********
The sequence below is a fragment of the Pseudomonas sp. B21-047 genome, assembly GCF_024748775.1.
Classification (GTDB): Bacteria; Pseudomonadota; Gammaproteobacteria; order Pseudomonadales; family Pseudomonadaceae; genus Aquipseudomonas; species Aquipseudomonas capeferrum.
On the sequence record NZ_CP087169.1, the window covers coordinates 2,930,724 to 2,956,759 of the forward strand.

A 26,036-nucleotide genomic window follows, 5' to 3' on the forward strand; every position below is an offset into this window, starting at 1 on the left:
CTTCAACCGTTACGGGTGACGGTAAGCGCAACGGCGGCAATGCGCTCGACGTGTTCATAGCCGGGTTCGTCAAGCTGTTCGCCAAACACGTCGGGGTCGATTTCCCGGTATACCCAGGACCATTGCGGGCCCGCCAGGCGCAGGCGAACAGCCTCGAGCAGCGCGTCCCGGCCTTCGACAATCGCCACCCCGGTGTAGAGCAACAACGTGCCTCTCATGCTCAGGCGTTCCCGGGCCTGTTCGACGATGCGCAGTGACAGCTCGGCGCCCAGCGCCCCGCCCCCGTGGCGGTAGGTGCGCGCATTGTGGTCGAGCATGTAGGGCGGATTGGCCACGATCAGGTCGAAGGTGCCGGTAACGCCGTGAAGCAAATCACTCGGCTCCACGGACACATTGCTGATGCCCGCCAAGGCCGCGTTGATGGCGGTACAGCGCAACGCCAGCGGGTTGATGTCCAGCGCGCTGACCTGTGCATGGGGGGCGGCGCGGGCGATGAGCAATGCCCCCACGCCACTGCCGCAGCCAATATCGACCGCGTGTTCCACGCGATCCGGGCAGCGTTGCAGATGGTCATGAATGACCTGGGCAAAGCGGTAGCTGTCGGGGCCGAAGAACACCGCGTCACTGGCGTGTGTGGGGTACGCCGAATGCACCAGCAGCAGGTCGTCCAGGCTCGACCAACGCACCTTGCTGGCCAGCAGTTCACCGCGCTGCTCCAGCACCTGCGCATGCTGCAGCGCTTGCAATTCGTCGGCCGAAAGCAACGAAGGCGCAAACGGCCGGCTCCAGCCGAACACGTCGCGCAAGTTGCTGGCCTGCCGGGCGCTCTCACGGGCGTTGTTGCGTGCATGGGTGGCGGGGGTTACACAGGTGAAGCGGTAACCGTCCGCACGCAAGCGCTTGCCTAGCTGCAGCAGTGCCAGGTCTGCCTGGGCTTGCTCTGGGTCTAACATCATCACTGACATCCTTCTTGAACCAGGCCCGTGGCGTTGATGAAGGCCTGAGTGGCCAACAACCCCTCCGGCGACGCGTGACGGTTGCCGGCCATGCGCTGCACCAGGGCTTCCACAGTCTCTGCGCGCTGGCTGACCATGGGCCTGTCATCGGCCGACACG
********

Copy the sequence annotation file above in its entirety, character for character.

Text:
The sequence below is a fragment of the Pseudomonas sp. B21-047 genome, assembly GCF_024748775.1.
Classification (GTDB): Bacteria; Pseudomonadota; Gammaproteobacteria; order Pseudomonadales; family Pseudomonadaceae; genus Aquipseudomonas; species Aquipseudomonas capeferrum.
On the sequence record NZ_CP087169.1, the window covers coordinates 2,930,724 to 2,956,759 of the forward strand.

A 26,036-nucleotide genomic window follows, 5' to 3' on the forward strand; every position below is an offset into this window, starting at 1 on the left:
CTTCAACCGTTACGGGTGACGGTAAGCGCAACGGCGGCAATGCGCTCGACGTGTTCATAGCCGGGTTCGTCAAGCTGTTCGCCAAACACGTCGGGGTCGATTTCCCGGTATACCCAGGACCATTGCGGGCCCGCCAGGCGCAGGCGAACAGCCTCGAGCAGCGCGTCCCGGCCTTCGACAATCGCCACCCCGGTGTAGAGCAACAACGTGCCTCTCATGCTCAGGCGTTCCCGGGCCTGTTCGACGATGCGCAGTGACAGCTCGGCGCCCAGCGCCCCGCCCCCGTGGCGGTAGGTGCGCGCATTGTGGTCGAGCATGTAGGGCGGATTGGCCACGATCAGGTCGAAGGTGCCGGTAACGCCGTGAAGCAAATCACTCGGCTCCACGGACACATTGCTGATGCCCGCCAAGGCCGCGTTGATGGCGGTACAGCGCAACGCCAGCGGGTTGATGTCCAGCGCGCTGACCTGTGCATGGGGGGCGGCGCGGGCGATGAGCAATGCCCCCACGCCACTGCCGCAGCCAATATCGACCGCGTGTTCCACGCGATCCGGGCAGCGTTGCAGATGGTCATGAATGACCTGGGCAAAGCGGTAGCTGTCGGGGCCGAAGAACACCGCGTCACTGGCGTGTGTGGGGTACGCCGAATGCACCAGCAGCAGGTCGTCCAGGCTCGACCAACGCACCTTGCTGGCCAGCAGTTCACCGCGCTGCTCCAGCACCTGCGCATGCTGCAGCGCTTGCAATTCGTCGGCCGAAAGCAACGAAGGCGCAAACGGCCGGCTCCAGCCGAACACGTCGCGCAAGTTGCTGGCCTGCCGGGCGCTCTCACGGGCGTTGTTGCGTGCATGGGTGGCGGGGGTTACACAGGTGAAGCGGTAACCGTCCGCACGCAAGCGCTTGCCTAGCTGCAGCAGTGCCAGGTCTGCCTGGGCTTGCTCTGGGTCTAACATCATCACTGACATCCTTCTTGAACCAGGCCCGTGGCGTTGATGAAGGCCTGAGTGGCCAACAACCCCTCCGGCGACGCGTGACGGTTGCCGGCCATGCGCTGCACCAGGGCTTCCACAGTCTCTGCGCGCTGGCTGACCATGGGCCTGTCATCGGCCGACACG